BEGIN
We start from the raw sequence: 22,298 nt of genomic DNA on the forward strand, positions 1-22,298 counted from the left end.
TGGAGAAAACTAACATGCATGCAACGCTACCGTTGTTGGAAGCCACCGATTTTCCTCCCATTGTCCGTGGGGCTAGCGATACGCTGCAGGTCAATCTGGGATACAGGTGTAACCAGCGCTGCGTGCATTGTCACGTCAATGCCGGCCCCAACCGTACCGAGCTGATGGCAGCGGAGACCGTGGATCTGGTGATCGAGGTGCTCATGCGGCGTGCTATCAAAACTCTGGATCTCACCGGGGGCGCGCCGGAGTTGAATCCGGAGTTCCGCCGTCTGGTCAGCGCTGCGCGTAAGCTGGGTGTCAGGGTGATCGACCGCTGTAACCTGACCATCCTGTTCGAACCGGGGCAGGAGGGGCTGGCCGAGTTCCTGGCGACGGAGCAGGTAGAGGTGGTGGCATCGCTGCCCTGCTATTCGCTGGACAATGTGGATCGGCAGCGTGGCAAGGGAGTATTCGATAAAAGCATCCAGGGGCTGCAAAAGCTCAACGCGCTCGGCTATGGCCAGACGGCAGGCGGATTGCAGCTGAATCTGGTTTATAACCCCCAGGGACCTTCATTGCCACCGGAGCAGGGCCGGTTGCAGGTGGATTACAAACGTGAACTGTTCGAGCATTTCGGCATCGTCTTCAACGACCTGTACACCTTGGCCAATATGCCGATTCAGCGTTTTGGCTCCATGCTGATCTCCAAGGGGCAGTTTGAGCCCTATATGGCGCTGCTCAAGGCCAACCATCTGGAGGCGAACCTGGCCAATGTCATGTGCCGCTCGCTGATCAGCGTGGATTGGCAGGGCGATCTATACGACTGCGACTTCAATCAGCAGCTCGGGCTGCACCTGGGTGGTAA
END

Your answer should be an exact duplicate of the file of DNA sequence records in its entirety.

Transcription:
We start from the raw sequence: 22,298 nt of genomic DNA on the forward strand, positions 1-22,298 counted from the left end.
TGGAGAAAACTAACATGCATGCAACGCTACCGTTGTTGGAAGCCACCGATTTTCCTCCCATTGTCCGTGGGGCTAGCGATACGCTGCAGGTCAATCTGGGATACAGGTGTAACCAGCGCTGCGTGCATTGTCACGTCAATGCCGGCCCCAACCGTACCGAGCTGATGGCAGCGGAGACCGTGGATCTGGTGATCGAGGTGCTCATGCGGCGTGCTATCAAAACTCTGGATCTCACCGGGGGCGCGCCGGAGTTGAATCCGGAGTTCCGCCGTCTGGTCAGCGCTGCGCGTAAGCTGGGTGTCAGGGTGATCGACCGCTGTAACCTGACCATCCTGTTCGAACCGGGGCAGGAGGGGCTGGCCGAGTTCCTGGCGACGGAGCAGGTAGAGGTGGTGGCATCGCTGCCCTGCTATTCGCTGGACAATGTGGATCGGCAGCGTGGCAAGGGAGTATTCGATAAAAGCATCCAGGGGCTGCAAAAGCTCAACGCGCTCGGCTATGGCCAGACGGCAGGCGGATTGCAGCTGAATCTGGTTTATAACCCCCAGGGACCTTCATTGCCACCGGAGCAGGGCCGGTTGCAGGTGGATTACAAACGTGAACTGTTCGAGCATTTCGGCATCGTCTTCAACGACCTGTACACCTTGGCCAATATGCCGATTCAGCGTTTTGGCTCCATGCTGATCTCCAAGGGGCAGTTTGAGCCCTATATGGCGCTGCTCAAGGCCAACCATCTGGAGGCGAACCTGGCCAATGTCATGTGCCGCTCGCTGATCAGCGTGGATTGGCAGGGCGATCTATACGACTGCGACTTCAATCAGCAGCTCGGGCTGCACCTGGGTGGTAA